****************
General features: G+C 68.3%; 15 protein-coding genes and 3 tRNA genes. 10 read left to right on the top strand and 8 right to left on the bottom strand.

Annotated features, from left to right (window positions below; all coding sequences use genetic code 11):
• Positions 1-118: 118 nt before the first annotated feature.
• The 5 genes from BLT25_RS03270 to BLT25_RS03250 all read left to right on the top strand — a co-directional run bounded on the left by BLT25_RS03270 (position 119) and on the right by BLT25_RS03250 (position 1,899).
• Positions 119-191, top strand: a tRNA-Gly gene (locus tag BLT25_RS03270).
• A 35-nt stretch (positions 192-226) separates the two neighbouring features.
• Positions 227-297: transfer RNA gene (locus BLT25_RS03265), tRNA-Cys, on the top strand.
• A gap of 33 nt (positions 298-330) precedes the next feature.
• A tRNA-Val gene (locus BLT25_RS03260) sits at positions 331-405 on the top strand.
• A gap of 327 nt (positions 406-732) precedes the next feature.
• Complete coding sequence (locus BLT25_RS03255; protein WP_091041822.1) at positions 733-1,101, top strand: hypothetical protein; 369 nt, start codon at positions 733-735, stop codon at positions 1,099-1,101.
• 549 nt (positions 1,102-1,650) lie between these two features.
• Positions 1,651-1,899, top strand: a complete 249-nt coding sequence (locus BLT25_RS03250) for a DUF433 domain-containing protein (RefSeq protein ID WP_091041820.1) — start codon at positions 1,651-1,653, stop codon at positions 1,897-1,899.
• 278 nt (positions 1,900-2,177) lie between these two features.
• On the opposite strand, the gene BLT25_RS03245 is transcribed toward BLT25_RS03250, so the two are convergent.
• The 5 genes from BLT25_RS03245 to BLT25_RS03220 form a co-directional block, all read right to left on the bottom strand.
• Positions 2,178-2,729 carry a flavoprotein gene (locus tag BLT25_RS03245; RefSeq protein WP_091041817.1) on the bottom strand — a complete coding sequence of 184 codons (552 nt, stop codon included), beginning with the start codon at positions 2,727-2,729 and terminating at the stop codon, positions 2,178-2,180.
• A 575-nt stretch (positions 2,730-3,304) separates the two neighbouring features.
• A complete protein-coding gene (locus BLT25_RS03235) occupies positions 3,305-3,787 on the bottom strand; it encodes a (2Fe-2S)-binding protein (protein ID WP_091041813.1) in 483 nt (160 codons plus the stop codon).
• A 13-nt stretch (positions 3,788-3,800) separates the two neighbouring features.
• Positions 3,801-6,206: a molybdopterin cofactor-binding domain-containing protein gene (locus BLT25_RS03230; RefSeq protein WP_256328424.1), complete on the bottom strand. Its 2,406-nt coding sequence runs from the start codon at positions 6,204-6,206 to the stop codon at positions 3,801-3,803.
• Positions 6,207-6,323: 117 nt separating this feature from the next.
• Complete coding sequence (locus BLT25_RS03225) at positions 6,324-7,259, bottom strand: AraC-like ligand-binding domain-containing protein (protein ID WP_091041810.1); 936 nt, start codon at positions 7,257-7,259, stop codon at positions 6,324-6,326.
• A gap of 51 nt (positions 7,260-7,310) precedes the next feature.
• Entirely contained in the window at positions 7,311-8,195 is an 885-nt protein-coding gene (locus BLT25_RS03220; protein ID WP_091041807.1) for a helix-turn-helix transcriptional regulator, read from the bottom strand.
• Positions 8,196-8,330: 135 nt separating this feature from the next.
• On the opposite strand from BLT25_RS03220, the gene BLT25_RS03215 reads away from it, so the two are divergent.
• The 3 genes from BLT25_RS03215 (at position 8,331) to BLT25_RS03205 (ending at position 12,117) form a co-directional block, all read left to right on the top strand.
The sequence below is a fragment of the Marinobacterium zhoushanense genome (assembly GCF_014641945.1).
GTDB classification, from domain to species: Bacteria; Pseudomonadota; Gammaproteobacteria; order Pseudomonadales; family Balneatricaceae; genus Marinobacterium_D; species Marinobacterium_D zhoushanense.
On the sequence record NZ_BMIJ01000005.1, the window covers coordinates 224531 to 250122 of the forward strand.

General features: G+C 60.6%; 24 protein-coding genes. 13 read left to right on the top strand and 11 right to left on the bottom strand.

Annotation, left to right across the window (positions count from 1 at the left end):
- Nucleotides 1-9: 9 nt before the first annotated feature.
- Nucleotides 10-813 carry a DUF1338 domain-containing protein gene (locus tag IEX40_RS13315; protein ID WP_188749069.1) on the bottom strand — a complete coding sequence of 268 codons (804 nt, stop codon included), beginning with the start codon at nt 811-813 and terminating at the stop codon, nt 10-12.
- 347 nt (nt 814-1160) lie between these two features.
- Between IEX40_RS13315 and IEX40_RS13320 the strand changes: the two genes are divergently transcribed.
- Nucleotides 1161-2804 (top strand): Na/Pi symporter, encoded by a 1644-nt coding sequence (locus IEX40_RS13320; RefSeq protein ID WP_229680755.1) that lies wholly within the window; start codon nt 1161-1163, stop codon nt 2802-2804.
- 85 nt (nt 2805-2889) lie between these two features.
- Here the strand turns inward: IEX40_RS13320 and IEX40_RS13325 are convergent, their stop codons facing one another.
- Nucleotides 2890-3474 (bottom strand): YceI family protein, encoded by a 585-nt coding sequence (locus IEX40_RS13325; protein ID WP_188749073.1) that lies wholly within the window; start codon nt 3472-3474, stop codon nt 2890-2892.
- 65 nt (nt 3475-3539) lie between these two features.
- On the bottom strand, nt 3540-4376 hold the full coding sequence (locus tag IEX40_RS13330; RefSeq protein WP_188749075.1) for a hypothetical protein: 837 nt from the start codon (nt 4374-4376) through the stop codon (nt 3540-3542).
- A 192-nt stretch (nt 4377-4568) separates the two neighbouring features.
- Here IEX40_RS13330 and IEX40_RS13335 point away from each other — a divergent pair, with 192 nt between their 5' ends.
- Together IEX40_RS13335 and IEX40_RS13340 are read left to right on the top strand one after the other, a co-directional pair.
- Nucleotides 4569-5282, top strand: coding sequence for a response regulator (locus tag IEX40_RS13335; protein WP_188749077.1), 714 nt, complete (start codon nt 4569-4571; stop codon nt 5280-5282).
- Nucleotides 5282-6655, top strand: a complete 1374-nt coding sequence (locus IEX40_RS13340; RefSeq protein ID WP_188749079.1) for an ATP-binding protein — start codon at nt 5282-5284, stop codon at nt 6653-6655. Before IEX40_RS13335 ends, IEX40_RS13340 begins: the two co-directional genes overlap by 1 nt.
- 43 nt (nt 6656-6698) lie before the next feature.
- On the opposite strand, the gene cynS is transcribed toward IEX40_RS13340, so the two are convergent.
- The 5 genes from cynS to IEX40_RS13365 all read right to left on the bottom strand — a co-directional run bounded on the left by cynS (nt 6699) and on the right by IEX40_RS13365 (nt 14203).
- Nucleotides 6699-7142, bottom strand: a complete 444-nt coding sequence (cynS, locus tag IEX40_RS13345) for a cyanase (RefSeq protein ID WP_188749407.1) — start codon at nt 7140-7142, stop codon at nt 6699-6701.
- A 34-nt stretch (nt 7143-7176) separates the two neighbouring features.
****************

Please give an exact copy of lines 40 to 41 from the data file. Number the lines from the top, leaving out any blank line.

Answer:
- Here the strand turns inward: IEX40_RS13320 and IEX40_RS13325 are convergent, their stop codons facing one another.
- Nucleotides 2890-3474 (bottom strand): YceI family protein, encoded by a 585-nt coding sequence (locus IEX40_RS13325; protein ID WP_188749073.1) that lies wholly within the window; start codon nt 3472-3474, stop codon nt 2890-2892.